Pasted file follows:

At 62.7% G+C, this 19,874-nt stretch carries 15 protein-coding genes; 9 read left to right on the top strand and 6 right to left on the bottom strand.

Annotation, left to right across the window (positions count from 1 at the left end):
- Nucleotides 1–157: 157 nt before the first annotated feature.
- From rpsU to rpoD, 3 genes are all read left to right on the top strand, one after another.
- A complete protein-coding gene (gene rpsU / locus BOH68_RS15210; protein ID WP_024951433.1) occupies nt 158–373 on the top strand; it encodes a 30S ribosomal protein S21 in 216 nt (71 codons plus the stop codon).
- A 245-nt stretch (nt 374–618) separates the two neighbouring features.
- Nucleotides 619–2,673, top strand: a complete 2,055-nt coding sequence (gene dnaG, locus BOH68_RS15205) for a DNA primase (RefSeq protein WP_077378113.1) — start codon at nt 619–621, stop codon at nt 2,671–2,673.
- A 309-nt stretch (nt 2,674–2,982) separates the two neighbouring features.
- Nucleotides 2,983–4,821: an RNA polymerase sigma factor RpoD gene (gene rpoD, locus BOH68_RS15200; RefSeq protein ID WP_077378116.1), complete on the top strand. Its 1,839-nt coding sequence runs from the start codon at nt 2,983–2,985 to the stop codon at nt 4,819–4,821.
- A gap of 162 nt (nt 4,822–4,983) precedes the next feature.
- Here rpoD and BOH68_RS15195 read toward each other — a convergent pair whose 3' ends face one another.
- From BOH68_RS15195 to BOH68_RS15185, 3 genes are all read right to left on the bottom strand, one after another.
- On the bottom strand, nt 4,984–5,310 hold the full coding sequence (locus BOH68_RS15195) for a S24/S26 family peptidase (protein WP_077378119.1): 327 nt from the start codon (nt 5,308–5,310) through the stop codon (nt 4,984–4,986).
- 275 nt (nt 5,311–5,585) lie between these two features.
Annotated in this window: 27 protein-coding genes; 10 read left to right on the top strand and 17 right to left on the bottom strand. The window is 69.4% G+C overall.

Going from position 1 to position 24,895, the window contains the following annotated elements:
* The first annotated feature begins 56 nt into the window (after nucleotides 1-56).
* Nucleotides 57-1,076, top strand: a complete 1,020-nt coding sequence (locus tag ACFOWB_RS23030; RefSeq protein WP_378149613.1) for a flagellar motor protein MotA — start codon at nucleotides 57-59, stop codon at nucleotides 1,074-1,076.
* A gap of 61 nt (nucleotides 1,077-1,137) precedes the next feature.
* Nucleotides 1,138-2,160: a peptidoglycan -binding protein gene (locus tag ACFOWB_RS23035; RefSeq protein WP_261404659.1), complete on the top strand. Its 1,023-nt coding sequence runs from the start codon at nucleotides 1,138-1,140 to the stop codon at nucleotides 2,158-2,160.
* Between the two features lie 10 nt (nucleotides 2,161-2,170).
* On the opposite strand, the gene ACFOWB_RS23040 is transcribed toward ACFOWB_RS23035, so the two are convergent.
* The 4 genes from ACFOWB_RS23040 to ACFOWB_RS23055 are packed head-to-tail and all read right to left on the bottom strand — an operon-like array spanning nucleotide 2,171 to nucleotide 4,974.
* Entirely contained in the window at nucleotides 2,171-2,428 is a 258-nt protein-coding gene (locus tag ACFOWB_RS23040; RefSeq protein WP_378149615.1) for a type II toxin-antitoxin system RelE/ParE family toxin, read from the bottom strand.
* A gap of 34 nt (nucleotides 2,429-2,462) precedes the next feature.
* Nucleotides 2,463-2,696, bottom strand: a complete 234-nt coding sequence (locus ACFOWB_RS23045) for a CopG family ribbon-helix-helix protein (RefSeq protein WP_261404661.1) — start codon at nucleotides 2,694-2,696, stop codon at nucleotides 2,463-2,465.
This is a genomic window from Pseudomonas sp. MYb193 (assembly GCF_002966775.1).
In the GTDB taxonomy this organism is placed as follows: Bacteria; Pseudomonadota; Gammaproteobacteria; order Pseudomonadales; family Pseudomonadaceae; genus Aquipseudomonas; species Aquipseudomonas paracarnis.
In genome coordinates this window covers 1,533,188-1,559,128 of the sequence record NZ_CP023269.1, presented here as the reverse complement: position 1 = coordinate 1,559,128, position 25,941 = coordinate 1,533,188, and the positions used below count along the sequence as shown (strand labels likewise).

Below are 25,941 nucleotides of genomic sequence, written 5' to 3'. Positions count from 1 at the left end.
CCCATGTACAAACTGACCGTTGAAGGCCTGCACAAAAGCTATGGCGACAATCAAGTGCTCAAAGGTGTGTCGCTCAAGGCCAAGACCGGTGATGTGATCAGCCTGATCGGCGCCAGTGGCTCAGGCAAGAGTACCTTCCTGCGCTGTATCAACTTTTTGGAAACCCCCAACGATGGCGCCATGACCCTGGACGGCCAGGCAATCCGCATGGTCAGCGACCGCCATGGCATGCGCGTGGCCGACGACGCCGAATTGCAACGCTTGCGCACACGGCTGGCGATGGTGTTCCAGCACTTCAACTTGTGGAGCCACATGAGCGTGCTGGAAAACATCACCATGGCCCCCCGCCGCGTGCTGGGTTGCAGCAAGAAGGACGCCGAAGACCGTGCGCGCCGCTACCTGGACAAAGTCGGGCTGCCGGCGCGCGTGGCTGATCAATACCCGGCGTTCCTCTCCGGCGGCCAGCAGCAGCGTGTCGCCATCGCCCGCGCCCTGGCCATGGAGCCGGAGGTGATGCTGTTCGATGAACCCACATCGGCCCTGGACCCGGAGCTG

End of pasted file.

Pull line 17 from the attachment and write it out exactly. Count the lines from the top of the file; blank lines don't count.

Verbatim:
* The first annotated feature begins 56 nt into the window (after nucleotides 1-56).